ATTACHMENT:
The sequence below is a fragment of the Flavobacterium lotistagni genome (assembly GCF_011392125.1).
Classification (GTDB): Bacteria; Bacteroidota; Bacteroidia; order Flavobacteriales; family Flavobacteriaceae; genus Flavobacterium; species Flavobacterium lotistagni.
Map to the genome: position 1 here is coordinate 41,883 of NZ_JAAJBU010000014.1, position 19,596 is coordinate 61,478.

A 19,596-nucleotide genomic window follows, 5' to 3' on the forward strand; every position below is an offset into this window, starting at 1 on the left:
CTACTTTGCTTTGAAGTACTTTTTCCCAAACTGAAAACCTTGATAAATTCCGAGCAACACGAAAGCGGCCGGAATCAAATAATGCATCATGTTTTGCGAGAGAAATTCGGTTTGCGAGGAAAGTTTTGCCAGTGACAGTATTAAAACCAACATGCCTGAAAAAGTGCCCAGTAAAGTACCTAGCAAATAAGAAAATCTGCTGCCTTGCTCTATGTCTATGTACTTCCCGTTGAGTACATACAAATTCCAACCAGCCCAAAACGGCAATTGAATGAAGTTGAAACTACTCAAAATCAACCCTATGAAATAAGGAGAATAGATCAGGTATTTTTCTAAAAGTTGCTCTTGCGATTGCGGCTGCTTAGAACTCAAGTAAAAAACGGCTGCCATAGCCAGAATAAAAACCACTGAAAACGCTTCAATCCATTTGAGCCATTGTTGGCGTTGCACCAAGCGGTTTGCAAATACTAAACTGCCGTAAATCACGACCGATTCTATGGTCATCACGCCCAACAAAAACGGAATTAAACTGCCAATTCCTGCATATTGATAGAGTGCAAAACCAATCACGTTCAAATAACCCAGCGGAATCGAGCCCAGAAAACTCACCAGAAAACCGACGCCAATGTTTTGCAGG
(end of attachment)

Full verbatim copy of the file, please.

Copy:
The sequence below is a fragment of the Flavobacterium lotistagni genome (assembly GCF_011392125.1).
Classification (GTDB): Bacteria; Bacteroidota; Bacteroidia; order Flavobacteriales; family Flavobacteriaceae; genus Flavobacterium; species Flavobacterium lotistagni.
Map to the genome: position 1 here is coordinate 41,883 of NZ_JAAJBU010000014.1, position 19,596 is coordinate 61,478.

A 19,596-nucleotide genomic window follows, 5' to 3' on the forward strand; every position below is an offset into this window, starting at 1 on the left:
CTACTTTGCTTTGAAGTACTTTTTCCCAAACTGAAAACCTTGATAAATTCCGAGCAACACGAAAGCGGCCGGAATCAAATAATGCATCATGTTTTGCGAGAGAAATTCGGTTTGCGAGGAAAGTTTTGCCAGTGACAGTATTAAAACCAACATGCCTGAAAAAGTGCCCAGTAAAGTACCTAGCAAATAAGAAAATCTGCTGCCTTGCTCTATGTCTATGTACTTCCCGTTGAGTACATACAAATTCCAACCAGCCCAAAACGGCAATTGAATGAAGTTGAAACTACTCAAAATCAACCCTATGAAATAAGGAGAATAGATCAGGTATTTTTCTAAAAGTTGCTCTTGCGATTGCGGCTGCTTAGAACTCAAGTAAAAAACGGCTGCCATAGCCAGAATAAAAACCACTGAAAACGCTTCAATCCATTTGAGCCATTGTTGGCGTTGCACCAAGCGGTTTGCAAATACTAAACTGCCGTAAATCACGACCGATTCTATGGTCATCACGCCCAACAAAAACGGAATTAAACTGCCAATTCCTGCATATTGATAGAGTGCAAAACCAATCACGTTCAAATAACCCAGCGGAATCGAGCCCAGAAAACTCACCAGAAAACCGACGCCAATGTTTTGCAGG